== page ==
Drawings accompany the disclosure and the various views thereof may be briefly described as:
FIG. 1, a vertical section view showing the carburetor of this invention.
FIG. 2, a perspective view of the cover of the carburetor shown in FIG. 1.
FIGS. 3(a) and 3(b) are plan views of the carburetor shown in FIG. 1 with controls reversed.
The carburetor 10 of this design, as shown in FIG. 1, comprises the carburetor body 16 having an air hole 12 or mixing passage, both ends of which open to a bore 14. A rotary throttle valve 18 is disposed in the bore 14.
The carburetor body 16 at one end of the air hole 12 is to be mounted on an engine to connect the air inlet of the carburetor (See FIG. 3) for instance to a two-cycle engine 17. The other end of the air hole 12 is connected with an air cleaner, not shown in a figure.
The rotary throttle valve 18 in the cylindrical portion 18a is provided with a cylindrical air passage 24 extending across the bore 14 and has a smaller extension 18b on the axis of rotation of the valve extended outward of the carburetor 16. This extension 18b passes through a cover 20 which mounts on the carburetor body 16 to close the open end of the bore 14. In throttle bore 14 the cylinder 18a is rotatably disposed on its axis of rotation and the throttle valve has a center hole 22 on the axis. In the throttle valve cylinder 18a, a throttle hole 24 is provided extending across the valve and adjustable with respect to the air hole 12. The cover 20 permits the throttle valve 18 to rotate about its center axis in the bore 14.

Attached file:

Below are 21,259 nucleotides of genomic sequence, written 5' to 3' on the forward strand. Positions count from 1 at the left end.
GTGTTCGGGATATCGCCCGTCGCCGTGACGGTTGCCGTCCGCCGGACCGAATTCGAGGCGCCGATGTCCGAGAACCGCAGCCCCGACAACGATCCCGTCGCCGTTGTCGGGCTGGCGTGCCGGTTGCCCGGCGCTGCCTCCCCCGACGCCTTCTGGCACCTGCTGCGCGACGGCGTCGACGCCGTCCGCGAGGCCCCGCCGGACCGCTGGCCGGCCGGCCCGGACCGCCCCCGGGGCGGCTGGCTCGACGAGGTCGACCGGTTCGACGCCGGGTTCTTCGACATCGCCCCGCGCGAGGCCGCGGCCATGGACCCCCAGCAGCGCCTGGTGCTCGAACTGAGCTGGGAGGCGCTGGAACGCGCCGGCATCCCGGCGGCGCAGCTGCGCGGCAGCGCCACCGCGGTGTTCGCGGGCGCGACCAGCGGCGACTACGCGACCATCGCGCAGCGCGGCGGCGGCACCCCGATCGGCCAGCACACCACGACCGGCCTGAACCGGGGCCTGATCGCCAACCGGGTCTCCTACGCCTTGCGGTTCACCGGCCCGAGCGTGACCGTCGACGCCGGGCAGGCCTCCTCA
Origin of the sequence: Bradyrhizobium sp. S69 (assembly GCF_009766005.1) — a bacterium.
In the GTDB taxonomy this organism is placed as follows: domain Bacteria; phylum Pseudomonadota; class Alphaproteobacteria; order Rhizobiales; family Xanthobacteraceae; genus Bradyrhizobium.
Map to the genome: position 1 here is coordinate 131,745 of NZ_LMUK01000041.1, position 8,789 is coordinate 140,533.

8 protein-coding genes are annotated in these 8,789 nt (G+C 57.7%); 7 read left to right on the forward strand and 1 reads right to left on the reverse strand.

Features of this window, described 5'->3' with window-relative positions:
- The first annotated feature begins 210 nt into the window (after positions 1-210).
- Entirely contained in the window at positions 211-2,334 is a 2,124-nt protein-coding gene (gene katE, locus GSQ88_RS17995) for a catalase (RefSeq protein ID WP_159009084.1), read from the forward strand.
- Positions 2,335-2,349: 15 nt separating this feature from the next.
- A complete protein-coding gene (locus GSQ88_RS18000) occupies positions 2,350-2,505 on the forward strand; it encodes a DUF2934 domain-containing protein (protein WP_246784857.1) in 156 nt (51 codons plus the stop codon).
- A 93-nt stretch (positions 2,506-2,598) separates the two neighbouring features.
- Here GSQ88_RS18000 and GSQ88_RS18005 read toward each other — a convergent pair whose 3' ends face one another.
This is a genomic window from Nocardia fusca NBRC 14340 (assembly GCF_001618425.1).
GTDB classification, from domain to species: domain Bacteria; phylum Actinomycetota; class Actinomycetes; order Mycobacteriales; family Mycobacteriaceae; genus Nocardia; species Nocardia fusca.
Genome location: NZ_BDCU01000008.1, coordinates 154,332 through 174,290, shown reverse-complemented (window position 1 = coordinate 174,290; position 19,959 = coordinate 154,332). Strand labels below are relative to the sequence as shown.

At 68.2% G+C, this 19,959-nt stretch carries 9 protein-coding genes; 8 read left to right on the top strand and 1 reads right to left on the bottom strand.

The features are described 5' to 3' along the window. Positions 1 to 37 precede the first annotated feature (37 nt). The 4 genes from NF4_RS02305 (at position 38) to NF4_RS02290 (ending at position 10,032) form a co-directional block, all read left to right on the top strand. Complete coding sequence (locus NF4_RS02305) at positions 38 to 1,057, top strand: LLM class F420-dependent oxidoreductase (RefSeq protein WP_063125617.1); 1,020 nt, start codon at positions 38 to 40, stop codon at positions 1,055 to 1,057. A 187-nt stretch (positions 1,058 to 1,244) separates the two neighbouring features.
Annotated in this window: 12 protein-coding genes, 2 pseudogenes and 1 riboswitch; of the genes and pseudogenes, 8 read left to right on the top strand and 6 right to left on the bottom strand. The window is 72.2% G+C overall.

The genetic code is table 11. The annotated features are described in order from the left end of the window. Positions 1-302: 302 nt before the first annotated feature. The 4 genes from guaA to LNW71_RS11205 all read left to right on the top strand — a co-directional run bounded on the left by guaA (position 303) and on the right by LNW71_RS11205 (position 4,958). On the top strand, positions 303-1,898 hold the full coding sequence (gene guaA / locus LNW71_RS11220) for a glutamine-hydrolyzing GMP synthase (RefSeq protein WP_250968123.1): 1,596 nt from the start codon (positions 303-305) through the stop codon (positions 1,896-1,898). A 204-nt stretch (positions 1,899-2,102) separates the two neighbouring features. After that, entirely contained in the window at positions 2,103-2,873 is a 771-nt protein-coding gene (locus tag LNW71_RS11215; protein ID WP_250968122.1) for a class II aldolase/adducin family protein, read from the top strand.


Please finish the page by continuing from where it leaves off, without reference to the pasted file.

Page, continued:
In the center hole 22 of the throttle valve 18 a nozzle tube 26, together with a needle 28, are mounted on the center axis of the throttle valve 18. One end of the nozzle tube 26 is fixed in the carburetor body 16 and the other end extends into the throttle hole 24 of the throttle valve 18. One end of the nozzle tube 26, as has been well known, connects to a fuel supply passage, extended from a constant pressure diaphragm chamber (not shown). Fuel from the supply passage will pass into the throttle bore 24 from a nozzle hole 30 on the circumference of the tube 26 close to the upper end.